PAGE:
Escarole and Bean Soup with Farro and Potatoes + How To on Homemade Vegetable Stocks

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Nothing beats the winter chill like a belly full of warm soup! We love to use our Croc Pot to slow cook soups for hours and hours (this soup took over a day total). You can store it in the fridge and heat it up for days, and it always gets better each time. The best part about soup is that you can really make it out of anything you want. There are tons of recipes online for classic tomato soups or chicken noodle or minestrone, but you do not need to follow a recipe. A good stock and some fresh ingredients is all you need. Get creative! This soup is made up of carrots, onions, potatoes, cannellini beans, romaine lettuce, and farro–an ancient grain similar to barley that absorbs tons of water; it goes great in soups and is packed full of protein. We used our homemade veggie stock that we made with leftover veggie scraps. Garlic tips, onion cores and ends, tomato cores, kale stems, etc. Don’t throw away your veggie scraps!

Vegetable Stock: How To

Making a home vegetable stock presents different challenges than a chicken or beef stock. With a meat stock, you have the bones, fat, and marrow to seep into your stock and give it flavor, with vegetables for a compliment. You don’t have that with only vegetables. But you can still get just as much of flavor if you do it right.

Some guidelines:

  1. garlic, onions, and carrots are always a must
  2. if you’re going for a dark stock, use crimini mushrooms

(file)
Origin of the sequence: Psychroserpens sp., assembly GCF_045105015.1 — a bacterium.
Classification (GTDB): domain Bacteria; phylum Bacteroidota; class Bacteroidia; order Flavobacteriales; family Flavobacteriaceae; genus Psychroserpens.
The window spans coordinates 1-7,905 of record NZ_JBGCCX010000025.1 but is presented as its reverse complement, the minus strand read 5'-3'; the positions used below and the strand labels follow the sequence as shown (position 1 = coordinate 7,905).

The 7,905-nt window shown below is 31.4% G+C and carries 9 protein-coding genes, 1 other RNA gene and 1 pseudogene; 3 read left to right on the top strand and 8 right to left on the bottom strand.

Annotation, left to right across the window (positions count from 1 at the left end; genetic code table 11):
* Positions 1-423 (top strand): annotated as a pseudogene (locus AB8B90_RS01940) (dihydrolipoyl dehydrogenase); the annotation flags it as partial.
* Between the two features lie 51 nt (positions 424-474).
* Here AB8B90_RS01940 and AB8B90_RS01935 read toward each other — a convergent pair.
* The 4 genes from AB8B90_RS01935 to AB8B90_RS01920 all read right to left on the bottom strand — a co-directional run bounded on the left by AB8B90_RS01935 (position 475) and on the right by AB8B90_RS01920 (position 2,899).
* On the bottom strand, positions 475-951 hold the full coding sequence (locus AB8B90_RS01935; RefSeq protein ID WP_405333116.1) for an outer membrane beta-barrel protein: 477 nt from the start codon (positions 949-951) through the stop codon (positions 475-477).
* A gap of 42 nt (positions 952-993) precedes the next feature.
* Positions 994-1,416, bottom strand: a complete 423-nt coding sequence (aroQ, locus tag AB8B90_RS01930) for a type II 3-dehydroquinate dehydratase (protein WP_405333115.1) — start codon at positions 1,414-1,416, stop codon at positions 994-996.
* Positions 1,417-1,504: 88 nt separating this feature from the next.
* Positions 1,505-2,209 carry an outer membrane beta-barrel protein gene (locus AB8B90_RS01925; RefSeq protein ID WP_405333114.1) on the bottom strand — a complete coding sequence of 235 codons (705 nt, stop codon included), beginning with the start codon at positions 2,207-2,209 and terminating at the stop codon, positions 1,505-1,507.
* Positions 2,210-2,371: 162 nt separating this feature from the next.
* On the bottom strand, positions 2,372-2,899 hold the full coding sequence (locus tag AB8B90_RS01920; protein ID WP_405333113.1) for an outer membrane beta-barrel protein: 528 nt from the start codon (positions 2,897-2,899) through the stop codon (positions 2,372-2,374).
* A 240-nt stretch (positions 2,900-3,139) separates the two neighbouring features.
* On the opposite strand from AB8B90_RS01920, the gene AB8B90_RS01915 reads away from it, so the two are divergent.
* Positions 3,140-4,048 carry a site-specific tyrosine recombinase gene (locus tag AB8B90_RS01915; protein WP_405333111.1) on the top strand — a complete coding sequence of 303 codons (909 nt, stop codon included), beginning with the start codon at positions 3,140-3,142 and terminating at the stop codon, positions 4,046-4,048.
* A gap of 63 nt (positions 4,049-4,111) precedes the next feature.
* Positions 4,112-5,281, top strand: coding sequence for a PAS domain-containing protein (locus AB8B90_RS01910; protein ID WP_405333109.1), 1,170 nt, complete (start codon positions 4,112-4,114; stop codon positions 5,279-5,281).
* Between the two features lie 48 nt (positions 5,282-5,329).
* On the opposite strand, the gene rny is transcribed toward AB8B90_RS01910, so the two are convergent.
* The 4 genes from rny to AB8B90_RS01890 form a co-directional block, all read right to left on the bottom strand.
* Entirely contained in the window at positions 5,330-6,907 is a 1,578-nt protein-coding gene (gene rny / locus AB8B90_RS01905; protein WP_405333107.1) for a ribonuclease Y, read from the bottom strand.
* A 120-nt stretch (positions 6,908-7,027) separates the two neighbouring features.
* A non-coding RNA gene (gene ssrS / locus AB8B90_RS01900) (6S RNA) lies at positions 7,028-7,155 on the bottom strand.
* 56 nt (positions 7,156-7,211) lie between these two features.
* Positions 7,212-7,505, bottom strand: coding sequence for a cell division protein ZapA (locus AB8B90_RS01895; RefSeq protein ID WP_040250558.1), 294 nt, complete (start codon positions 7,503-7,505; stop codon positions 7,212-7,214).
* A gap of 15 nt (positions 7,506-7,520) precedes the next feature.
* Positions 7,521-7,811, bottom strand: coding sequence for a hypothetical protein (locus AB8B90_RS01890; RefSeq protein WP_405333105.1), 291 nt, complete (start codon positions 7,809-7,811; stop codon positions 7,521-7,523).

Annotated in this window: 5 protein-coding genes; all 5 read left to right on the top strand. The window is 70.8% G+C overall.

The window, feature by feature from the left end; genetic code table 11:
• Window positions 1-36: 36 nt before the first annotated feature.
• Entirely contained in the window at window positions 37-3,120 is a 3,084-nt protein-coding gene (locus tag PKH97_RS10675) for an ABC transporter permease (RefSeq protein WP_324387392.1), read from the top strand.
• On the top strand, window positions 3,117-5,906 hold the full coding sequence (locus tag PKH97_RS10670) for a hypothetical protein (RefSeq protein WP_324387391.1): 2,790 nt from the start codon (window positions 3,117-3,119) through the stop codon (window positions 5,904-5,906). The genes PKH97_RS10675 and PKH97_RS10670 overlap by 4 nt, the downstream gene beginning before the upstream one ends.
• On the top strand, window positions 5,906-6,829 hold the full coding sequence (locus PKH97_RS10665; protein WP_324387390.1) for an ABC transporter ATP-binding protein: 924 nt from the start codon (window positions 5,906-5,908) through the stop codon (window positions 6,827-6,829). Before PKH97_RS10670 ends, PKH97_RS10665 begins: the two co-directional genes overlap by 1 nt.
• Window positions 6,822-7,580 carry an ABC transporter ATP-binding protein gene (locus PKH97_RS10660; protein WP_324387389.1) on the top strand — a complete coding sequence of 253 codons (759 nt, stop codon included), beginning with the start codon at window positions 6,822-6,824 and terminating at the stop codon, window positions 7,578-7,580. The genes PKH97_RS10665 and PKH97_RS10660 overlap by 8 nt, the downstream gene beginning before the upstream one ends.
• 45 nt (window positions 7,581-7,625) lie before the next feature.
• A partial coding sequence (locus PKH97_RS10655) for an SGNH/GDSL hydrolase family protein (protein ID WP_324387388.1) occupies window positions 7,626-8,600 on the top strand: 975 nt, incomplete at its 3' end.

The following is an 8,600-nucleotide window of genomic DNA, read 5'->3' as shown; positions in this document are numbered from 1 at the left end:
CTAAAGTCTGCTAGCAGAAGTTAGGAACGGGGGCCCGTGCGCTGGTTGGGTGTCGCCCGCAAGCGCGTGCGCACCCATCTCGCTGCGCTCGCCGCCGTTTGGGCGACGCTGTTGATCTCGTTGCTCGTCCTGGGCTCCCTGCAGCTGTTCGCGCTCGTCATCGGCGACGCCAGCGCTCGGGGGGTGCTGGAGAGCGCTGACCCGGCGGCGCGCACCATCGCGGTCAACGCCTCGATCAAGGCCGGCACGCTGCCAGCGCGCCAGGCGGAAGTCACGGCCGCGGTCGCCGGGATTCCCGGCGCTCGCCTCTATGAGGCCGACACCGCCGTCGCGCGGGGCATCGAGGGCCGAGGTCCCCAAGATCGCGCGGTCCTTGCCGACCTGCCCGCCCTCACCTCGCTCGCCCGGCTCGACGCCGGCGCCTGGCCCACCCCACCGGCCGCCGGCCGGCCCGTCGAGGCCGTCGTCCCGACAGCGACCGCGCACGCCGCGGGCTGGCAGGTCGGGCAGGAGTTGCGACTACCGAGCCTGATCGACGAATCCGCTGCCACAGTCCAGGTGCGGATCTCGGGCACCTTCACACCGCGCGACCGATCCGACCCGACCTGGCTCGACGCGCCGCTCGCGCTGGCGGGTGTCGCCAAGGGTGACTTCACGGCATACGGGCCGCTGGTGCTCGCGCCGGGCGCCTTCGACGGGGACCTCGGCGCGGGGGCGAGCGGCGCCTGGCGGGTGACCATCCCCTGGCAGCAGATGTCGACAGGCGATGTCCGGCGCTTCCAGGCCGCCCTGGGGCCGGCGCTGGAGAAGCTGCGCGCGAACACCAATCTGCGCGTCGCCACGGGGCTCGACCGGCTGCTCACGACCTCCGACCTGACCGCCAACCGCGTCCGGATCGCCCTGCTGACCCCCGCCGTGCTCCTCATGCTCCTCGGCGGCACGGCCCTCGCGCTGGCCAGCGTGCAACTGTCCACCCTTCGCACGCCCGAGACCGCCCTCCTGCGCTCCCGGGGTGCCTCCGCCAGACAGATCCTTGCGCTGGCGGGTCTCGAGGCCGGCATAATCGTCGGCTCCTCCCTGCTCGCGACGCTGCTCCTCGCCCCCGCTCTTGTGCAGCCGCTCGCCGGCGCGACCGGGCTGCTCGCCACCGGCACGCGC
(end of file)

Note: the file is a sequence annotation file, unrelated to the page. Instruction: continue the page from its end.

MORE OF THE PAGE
3. for pho and Asian flavors, use ginger, bok choy, hot peppers, and soy sauce
  4. MOST IMPORTANT: start your stock with COLD WATER always- like tea, using cold water in a stock allows the temperature to rise with all the flavors, fully infusing the stock. Do your best to keep the stock on low temperature, just BELOW a boil. The old moniker is LOW & SLOW.

When making a vegetable stock, small dice your veggies (you can rough chop, just make them small). I mean small. Smaller pieces will exude their flavor more quickly, giving your stock more time to mix all those flavors together. You will want to sweat your veggies before adding them to your stock pot. Searing quickly draws out their flavor, helping your stock be as strong as possible. You can make a stock with just a Croc Pot, which hardly gets hot enough to sweat vegetables, but it will not be as strong. My one”Croc Pot only” stock still had some flavor, but I cooked it for 17 hours overnight on low- if you don’t have that time (or even if you do) you’ll want to sweat your veggies. If you’re using veggie scraps, rough chop them small and sear them just the same. You won’t want to eat these, so strain them out of your stock. If using just fresh veggies, save them! They can either go right back into your soup, or you can serve them on rice/quinoa or as a compliment to nearly anything.

Once you’ve made a stock, you can keep it in your fridge for up to 10 days, and can use it with much more than just a soup. I used to love making a dark mushroom stock with all the Asian flavors, and could simply heat it back up and serve over rice noodles for an easy dinner. Putting in the hard work one day making a stock will make the rest of your week much easier, and you’ll still get to eat healthy. Give it a try and get on our Facebook or Instagram to let us know how it went!

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